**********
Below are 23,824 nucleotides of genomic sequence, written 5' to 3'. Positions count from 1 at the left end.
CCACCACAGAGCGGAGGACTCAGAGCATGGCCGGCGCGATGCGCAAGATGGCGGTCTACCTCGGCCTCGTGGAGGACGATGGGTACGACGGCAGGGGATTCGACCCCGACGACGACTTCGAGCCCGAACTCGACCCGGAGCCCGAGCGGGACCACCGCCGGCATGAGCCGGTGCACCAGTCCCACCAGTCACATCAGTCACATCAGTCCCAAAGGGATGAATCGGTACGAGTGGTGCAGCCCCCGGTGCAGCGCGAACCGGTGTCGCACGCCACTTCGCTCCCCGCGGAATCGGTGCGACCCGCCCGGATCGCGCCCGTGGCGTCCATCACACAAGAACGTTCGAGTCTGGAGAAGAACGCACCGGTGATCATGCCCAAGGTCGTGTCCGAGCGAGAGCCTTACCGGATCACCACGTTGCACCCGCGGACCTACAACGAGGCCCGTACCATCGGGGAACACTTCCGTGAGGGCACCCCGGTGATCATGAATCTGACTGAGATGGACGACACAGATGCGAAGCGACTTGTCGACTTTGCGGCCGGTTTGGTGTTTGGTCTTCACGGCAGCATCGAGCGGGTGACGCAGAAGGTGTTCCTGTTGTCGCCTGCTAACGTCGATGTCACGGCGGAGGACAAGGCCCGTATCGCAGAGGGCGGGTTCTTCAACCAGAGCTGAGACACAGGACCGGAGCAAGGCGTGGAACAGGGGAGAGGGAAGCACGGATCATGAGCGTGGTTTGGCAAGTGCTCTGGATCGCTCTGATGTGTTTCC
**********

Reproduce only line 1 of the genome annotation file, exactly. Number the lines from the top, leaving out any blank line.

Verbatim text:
Below are 23,824 nucleotides of genomic sequence, written 5' to 3'. Positions count from 1 at the left end.